The best friend we never met

By Alan Todd

Beecher has all their phone numbers, because they show up on the text string. But she hasn't called any of them.
She did text back once or twice to tell this group of — I'm guessing — mostly women, that she is on their text string by accident.
There was no reply. Only more texts.
The first text was a declaration of joy, accompanied by a picture of the sonogram. Misti, you see, was pregnant and was sharing every detail with her BFF group — which mistakenly includes Beecher.
No one on the string knew the sex of the child.
Then came the baby shower pictures. A lot of "OMGs"  and the like. There was a picture attached, Misti and three other women who, at best guess, two of whom are Misti's sisters and the fourth her mother. Misti looked radiant in her purple maternity dress, long flowing blonde hair and three-inch heels.
Where else but in East Texas do you wear heels like that while being eight months pregnant?
Somebody's daughter is a model for Adidas. The daughter's picture is texted out to the group with a note: "Hahaha! Yep. We say hi to her every time we're in Academy."
That would be Academy, the sporting goods store. I'm guessing the daughter's image adorns lots of Adidas posters in Academy.
Good news arrives! The baby is born. She comes in at 7 pounds, 10 ounces.
Whit won the pool. His guess was 7 pounds, 12 ounces.
Beecher texts the group and asks to be taken off the string, now that the baby has been born.
No reply.
Someone texts that the doctors had been guessing the baby would be over 8 pounds. "That seems to always happen," someone chimes in. "I have never known the doctors to be right ever. You just can't really tell."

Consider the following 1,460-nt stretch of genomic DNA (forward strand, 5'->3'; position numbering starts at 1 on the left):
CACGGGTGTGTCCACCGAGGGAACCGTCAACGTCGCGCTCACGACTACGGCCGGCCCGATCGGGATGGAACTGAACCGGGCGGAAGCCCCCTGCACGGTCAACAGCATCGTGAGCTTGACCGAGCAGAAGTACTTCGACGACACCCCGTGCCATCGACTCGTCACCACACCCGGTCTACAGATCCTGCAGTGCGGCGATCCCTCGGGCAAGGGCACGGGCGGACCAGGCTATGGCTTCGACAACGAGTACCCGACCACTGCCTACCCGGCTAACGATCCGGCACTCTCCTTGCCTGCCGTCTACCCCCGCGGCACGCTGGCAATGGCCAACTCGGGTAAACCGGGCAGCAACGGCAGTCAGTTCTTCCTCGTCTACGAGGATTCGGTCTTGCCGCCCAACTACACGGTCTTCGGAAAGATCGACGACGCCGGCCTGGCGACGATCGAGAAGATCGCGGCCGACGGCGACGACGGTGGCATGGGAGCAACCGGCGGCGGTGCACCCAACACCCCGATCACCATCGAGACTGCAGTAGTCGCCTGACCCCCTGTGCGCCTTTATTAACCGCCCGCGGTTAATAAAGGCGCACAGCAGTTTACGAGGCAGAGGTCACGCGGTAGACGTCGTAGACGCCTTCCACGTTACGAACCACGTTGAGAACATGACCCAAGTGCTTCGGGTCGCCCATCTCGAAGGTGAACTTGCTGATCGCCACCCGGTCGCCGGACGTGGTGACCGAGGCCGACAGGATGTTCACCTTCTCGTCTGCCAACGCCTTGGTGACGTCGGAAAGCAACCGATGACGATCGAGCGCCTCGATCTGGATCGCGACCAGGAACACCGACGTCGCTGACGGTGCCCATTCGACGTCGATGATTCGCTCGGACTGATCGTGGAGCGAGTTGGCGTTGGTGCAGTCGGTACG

The guessing doesn't end on the text line, however, even though the weight has been revealed.
"I would guess 7 pounds, 2 ounces," one texts. Another weighs in. "My guess? I don't really have a clue. He looks like he has a big head."
Someone chirps, "She just said Whit won."
This brings the guessing to an end, though up here in Colorado we're especially curious to see this over-sized head.
And….here it comes….a text of the baby in the maternity ward. Its head doesn't look that big.
So far the baby has been referred to as being a boy and a girl, so we were hoping for a name to clear it up, like Pat or Chris or something.
Nothing.
A little travel news. Someone in the group just landed at a destination, but hadn't had time to send any pictures. It wasn't a good day anyway.
"Going good," the traveler texted. "No pics. Jason called me when I landed and said he wanted a divorce."
A fellow texter suggested she just stay where she landed. "Are you serious?? I'm sorry. Move there lol."
All in all, Misti and the androgynous baby were home, resting and well. The two were in one of the most recent texts, resting on a lazy chair. "Getting me some sweet baby loving today!!" Misti texted.
I found Misti on social media. It's unmistakably her, because the same photos that were texted to Beecher are on Misti's social media pages. She has a beautiful home, with a magnificent swimming pool and a ton of friends on her pages. Surprisingly, the BFF text pool is only a handful of close friends and, of course, a BFF in Colorado whom she hasn't met.
In 18 years, we fully expect to get an invitation to a graduation ceremony.

Be careful in the high country this summer. That cylindrical-looking flower you're reaching for may blow up.
The Colorado Department of Transportation said it shot 630 explosives this winter from its "ava-launcher" in the San Juan Mountain region in attempts to trigger avalanches, and 13 didn't explode.
According to The Denver Post, CDOT spokeswoman Lisa Schwantes said most were in rugged, remote places not accessed by the average hiker.
So, if you're an un-average hiker, pay heed to CDOT's advice, which is simple: if you come across an unexploded bomb, you should stay away.

Ah, a 450-page Mueller Report finally hits the newsstands, so to speak, and for all the money and time spent, the best two words in the report were easy to find: The End.

Left off my list of people to thank a few weeks ago in my opening farewell to the Plaindealer were the columnists you've enjoyed on page five. Tom Magstadt, Erin Stadelman, Karen Risch, Mark Johnson, Dr. Abigail Seaver, Alice Billings and Robin Meiklejohn all offered their expertise and individual voices to our pages. There were several other spot contributors, as well. Thank you all.